Carol Kranowitz and Joye Newman had me interested before I even opened their new book, Growing an In-Sync Child. I was already familiar with the Out-of-Sync Child books, written by Kranowitz as a toolbox for helping kids with Sensory Processing Disorder. I had actually just picked up one of the resources to use with some of the consulting work I do when I was given a copy of this newer book.
The premise of the new book really struck me, and yet seemed so obvious. The work that Carol and Joye had devoted more than 70 combined years to, has been life-changing for children with SPD. But children with SPD are not the only ones who become out-of-sync. We all have our out-of-sync moments. In fact, today’s pace and culture seems often to perpetuate this out-of-sync state. As Joye and Carol question in their book, “Is it the child that is out of sync – or is it the world?”
The rough-and-tumble childhood that many of us enjoyed has been displaced in many corners by technology or litigated beyond recognition. opportunities for movement and real life experience are often being traded for computer games and seat work in the name of academic progress. But are we ignoring how children are naturally wired to develop, grow, and learn?
“Instant gratification may be possible when booting up a computer, but it is impossible when raising a child. Times may change, but the time required for a child to grow and develop never will. Human development permits no shortcuts.” (pg 5)
So Carol Kranowitz and Joye Newman applied their vast experience in the areas of education, human development, occupational therapy, and motor therapy to supply parents and caregivers with a very reader-friendly guide for giving ALL children playful opportunities to develop their bodies and minds.
Their book explains the theory within the first fifty short but compelling pages. It outlines the necessary components of development contributing to a state of being in-sync, falling into the three categories: sensory processing skills, perceptual motor skills, and visual processing skills. They discuss, with great examples, how these skills that we often take for granted are developed through experience and why they are critical for any one of us just to get through the day.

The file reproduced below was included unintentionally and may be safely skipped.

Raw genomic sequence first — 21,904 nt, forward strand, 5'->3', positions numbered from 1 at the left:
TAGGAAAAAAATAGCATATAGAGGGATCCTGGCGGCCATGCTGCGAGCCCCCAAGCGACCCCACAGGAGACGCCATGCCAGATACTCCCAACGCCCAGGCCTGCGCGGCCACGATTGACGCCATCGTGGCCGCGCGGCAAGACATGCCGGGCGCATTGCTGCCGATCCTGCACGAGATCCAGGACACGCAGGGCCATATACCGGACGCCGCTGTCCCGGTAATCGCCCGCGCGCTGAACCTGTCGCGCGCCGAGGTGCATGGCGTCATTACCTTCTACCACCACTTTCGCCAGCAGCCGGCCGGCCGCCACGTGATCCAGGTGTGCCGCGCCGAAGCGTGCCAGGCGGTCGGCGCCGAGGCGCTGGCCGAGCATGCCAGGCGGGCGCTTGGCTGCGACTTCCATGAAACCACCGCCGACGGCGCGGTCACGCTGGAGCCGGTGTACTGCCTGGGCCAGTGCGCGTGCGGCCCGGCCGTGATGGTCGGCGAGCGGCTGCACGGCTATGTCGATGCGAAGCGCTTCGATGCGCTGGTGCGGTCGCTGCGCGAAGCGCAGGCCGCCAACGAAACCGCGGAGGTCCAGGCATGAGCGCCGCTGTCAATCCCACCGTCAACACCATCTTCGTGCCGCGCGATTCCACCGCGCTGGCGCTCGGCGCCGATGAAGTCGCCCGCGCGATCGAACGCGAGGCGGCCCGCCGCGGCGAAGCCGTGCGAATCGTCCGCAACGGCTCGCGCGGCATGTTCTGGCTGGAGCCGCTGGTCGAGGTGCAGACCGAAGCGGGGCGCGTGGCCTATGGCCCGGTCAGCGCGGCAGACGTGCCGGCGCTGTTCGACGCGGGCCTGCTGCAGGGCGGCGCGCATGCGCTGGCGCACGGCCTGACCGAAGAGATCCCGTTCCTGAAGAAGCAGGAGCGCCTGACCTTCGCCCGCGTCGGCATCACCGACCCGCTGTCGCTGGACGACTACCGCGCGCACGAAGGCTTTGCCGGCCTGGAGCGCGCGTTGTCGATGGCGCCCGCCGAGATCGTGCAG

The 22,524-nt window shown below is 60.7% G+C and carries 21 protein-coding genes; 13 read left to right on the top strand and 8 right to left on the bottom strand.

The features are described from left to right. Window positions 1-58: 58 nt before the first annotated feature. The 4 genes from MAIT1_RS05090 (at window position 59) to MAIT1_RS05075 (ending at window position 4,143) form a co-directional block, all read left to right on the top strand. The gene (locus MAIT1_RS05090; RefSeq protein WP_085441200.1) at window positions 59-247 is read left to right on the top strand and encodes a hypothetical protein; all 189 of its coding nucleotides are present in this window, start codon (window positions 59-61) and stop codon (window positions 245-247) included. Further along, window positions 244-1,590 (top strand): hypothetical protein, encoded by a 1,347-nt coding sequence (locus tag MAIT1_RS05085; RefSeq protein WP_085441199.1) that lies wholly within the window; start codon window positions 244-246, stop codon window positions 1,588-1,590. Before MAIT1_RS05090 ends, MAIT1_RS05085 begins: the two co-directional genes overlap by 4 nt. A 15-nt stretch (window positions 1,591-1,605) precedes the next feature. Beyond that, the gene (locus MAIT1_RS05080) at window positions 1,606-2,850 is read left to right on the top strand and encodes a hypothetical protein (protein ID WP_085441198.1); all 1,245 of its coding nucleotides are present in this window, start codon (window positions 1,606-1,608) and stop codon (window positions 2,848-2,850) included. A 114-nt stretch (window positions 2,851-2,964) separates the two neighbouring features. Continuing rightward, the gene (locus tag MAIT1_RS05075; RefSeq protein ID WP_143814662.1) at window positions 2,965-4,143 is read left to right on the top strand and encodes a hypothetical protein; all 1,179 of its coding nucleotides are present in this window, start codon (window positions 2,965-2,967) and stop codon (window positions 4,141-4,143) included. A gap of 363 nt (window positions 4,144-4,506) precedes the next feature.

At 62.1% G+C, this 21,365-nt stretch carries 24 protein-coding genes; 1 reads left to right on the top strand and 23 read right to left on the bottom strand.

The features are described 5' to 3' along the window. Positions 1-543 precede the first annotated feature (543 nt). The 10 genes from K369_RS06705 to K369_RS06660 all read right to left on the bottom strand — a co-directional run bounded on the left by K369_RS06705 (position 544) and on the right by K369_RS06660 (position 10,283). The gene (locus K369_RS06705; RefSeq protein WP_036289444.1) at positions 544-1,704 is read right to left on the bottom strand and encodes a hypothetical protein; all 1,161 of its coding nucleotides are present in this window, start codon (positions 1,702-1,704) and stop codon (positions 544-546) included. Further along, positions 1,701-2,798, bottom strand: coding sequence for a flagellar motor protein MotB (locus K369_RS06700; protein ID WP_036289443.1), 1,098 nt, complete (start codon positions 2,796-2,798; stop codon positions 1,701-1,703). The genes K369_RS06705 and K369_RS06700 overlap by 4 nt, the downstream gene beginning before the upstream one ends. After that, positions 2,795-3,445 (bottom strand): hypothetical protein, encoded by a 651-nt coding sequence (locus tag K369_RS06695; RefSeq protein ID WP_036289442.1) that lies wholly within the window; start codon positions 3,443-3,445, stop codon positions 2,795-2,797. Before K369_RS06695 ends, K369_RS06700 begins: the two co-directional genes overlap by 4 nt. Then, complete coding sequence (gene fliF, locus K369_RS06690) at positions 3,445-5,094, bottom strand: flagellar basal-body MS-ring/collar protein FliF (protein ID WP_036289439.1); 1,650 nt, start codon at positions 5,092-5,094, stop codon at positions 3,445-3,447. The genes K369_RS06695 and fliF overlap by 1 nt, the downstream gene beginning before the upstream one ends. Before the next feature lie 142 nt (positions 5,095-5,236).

Even seat work, they point out, relies upon skills gained through these playful experiences. As they so poignantly write, it takes “years of moving to prepare the child to sit quietly at a desk.”
The bulk of the 200+ page book is devoted to playful application. It’s an organized, user-friendly resource full of in-sync activities you can do with your child with just a few minutes and some everyday objects. You’ll recognize some of the activities as fun games from your own childhood, but after reading the background, you’ll see them (and many other everyday activities) from a whole new perspective.
This book is a fantastic resource for parents, teachers, and caregivers and one of you will win a free copy this week! Just hop onto Twitter and follow Carol and Joye (@InSyncChild) and me (@NotJustCute) and then leave a comment here letting us know you’re in! I’ll select someone at random and let you know right here along with the Weekend Reads on Saturday morning.
So Get Moving!